In this Issue:

- AB 1000 and Corporate Practice in California: More than Meets the Eye—or Less?

- Loose Lips Sink Ships and Careless E-mails Torpedo a Transaction

- New Faces

- Points from the President

- Undoing MICRA

- Risk Taking in the Provider World: Is a Knox-Keene Plan a Good Strategic Move For You?

- Got Medicare Billing Privileges? Are You Sure? Traps for the Unwary in Medicare Enrollment

- Attorney Profile: Kitty Juniper

- Excerpt from AB 1000 and Corporate Practice in California: More than Meets the Eye—or Less?:

On the way to authorizing direct access to physical therapy, the California legislature may have broadly loosened the restrictions on numerous business arrangements imposed by California’s corporate practice ban. AB 1000, which went into effect on January 1, 2014, provides that patients no longer need a medical diagnosis and a referral to a physical therapist, but may directly self-refer for physical therapy treatments of up to 45 days or 12 visits (whichever comes first). AB 1000 states explicitly that it does not expand the scope of physical therapy practice and that payers are not required to provide coverage for direct access physical therapy services. Nonetheless, the bill represents the achievement of a long-held ambition of the physical therapy profession: licensed physical therapists may now market and provide services directly to the public, like other licensed professionals.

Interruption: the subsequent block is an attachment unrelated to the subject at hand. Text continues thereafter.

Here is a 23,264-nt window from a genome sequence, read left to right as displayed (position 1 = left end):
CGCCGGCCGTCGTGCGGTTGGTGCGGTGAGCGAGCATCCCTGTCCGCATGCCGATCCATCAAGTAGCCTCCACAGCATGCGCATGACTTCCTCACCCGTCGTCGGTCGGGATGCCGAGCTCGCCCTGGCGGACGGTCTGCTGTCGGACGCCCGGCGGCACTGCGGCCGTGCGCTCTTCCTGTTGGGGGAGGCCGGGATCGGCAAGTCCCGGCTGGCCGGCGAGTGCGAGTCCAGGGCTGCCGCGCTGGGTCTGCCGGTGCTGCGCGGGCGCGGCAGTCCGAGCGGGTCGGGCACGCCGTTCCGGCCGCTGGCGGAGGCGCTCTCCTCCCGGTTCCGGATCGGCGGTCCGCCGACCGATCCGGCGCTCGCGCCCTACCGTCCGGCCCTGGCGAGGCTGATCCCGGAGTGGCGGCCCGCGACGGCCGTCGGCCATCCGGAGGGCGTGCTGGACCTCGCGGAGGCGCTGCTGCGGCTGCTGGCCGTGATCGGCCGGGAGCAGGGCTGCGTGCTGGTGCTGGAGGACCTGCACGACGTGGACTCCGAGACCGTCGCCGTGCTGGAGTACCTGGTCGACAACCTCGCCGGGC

Please see full Newsletter below for more information.

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Topics:  Antitrust Provisions, Benefit Plan Sponsors, Billing, Confidential Information, Data Protection, Email, Employee Benefits, Healthcare, Medicare, MICRA, Patient Self-Referral

Published In: Antitrust & Trade Regulation Updates, Civil Remedies Updates, General Business Updates, Health Updates, Mergers & Acquisitions Updates

DISCLAIMER: Because of the generality of this update, the information provided herein may not be applicable in all situations and should not be acted upon without specific legal advice based on particular situations.

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